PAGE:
Why Do So Many of Us Still Not Shop Sustainably?

·2 min read

Fast fashion is killing the planet and while sustainable shopping is most definitely on the rise, many of us still haven't quite figured out how to do it successfully. Based on eBay's Shop for Change report, there are three main barriers to entry when it comes to shopping sustainably: a perception of high product costs, difficulty in spotting greenwashing and not enough education surrounding the matter.

According to eBay's research, 42% of people believe that there are high costs associated with sustainable shopping and they're not wrong - to an extent. However, a lot of consumers have an inaccurate perception of the costs altogether. Sustainable things seemingly 'cost' more because clothes aren't actually that cheap to make and their prices are a more accurate reflection of how much it costs to make the item and sell it. Many of us are disillusioned with the prices because of fast fashion brands like Missguided, marketing their products at impossible costs and often at the expense of other people's labor. Remember the company's £1 GBP bikinis? Unsurprisingly, they cost far more than £1 GBP (approximately $1.26 USD) to make - especially when you're paying the people who make them what they deserve to be paid.

Fast fashion and high-street labels have misled us for years and successfully set the wrong benchmark of what certain items should cost. Subconsciously or not, this leads many people to believe that their prices are how much items cost and that sustainable products are more expensive when in reality the prices of sustainable items are simply reflective of what it actually costs to make these clothes and what we should have been paying in the first place.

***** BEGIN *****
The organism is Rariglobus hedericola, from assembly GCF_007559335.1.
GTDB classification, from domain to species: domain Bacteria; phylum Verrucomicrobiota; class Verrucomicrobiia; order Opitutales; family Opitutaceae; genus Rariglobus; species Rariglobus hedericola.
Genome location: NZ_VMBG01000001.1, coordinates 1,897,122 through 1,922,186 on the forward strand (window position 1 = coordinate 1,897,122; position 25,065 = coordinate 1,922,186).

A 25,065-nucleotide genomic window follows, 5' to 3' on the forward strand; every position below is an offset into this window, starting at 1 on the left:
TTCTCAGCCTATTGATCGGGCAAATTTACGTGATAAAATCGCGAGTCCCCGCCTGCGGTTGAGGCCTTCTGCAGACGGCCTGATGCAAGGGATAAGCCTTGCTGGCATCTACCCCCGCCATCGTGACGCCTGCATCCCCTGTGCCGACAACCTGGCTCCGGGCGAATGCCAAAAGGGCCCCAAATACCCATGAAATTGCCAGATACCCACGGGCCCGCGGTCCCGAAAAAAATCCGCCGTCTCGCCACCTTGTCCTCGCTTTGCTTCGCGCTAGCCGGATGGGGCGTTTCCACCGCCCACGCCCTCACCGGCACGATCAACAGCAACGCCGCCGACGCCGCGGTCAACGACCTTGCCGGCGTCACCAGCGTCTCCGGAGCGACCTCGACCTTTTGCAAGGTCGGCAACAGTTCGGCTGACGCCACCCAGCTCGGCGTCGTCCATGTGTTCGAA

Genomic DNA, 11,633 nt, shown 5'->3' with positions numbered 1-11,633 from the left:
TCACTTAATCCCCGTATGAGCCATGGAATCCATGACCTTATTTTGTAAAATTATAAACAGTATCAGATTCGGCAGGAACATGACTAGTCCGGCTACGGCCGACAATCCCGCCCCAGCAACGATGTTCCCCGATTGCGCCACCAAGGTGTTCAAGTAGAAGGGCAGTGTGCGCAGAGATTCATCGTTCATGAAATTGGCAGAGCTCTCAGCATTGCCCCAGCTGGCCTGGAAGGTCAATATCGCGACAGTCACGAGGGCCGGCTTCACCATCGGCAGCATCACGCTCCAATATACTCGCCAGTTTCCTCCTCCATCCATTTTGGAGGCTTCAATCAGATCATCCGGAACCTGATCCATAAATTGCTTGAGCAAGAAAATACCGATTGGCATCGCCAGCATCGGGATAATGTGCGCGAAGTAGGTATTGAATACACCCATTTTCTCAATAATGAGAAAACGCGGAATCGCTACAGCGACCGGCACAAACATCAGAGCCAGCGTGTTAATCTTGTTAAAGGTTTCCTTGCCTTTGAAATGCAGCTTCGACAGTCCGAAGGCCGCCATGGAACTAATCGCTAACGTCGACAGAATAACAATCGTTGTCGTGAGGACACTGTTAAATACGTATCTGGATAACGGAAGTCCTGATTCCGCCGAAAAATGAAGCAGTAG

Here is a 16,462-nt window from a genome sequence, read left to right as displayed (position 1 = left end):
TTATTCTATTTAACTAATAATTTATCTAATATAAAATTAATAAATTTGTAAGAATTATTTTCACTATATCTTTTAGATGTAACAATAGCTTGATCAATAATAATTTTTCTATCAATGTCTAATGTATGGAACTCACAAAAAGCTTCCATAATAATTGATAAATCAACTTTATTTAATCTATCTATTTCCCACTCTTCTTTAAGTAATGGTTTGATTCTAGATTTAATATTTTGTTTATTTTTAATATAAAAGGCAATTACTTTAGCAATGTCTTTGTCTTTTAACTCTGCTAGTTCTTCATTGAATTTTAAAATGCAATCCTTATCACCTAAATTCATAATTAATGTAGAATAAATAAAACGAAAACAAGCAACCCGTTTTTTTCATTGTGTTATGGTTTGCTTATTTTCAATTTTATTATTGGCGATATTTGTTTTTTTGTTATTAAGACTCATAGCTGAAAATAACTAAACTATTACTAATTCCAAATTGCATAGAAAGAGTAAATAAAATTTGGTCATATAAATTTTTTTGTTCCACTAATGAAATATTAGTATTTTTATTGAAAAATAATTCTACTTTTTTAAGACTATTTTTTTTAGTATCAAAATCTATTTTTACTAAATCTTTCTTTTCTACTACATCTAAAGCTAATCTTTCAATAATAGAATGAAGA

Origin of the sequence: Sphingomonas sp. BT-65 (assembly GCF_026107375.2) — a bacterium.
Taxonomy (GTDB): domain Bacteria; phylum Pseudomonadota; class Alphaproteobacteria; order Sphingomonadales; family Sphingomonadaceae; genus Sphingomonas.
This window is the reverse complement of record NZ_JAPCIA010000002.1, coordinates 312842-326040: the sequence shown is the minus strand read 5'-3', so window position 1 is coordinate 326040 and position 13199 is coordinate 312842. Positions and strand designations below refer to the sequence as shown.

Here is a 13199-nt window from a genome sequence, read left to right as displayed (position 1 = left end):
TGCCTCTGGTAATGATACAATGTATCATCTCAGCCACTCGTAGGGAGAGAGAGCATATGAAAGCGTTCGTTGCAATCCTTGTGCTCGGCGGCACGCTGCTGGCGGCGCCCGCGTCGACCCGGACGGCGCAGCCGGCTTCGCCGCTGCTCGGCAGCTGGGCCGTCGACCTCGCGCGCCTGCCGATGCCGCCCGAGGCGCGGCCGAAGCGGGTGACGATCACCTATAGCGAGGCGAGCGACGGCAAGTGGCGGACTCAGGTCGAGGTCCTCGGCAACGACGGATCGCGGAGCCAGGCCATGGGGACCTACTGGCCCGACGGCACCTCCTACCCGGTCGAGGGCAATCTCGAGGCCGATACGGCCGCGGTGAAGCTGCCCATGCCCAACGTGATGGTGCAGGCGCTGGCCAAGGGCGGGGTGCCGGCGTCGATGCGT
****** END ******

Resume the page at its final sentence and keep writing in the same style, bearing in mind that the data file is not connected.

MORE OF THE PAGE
However, with so many of us now used to low-priced swimwear or a dress that's maybe worth $20 USD at a push, it can be difficult to make that change and it's not one that's accessible for all. As with many things, it's a lot easier to do if you can afford to do it and unfortunately - most of us can't.

That said, more and more of us are beginning to move towards a happy medium, finding ourselves paying for products at their actual costs or simply buying less of them and less frequently. Plus, thanks to an increased offering of affordable slow fashion brands, the introduction of fashion rental and of course, secondhand clothing, we can begin to change the way we see sustainable fashion. No longer will we see it as unnecessarily expensive clothing made from bamboo that isn't actually fashionable, but rather an accurate reflection of material costs, hard labor and time spent on creating original designs.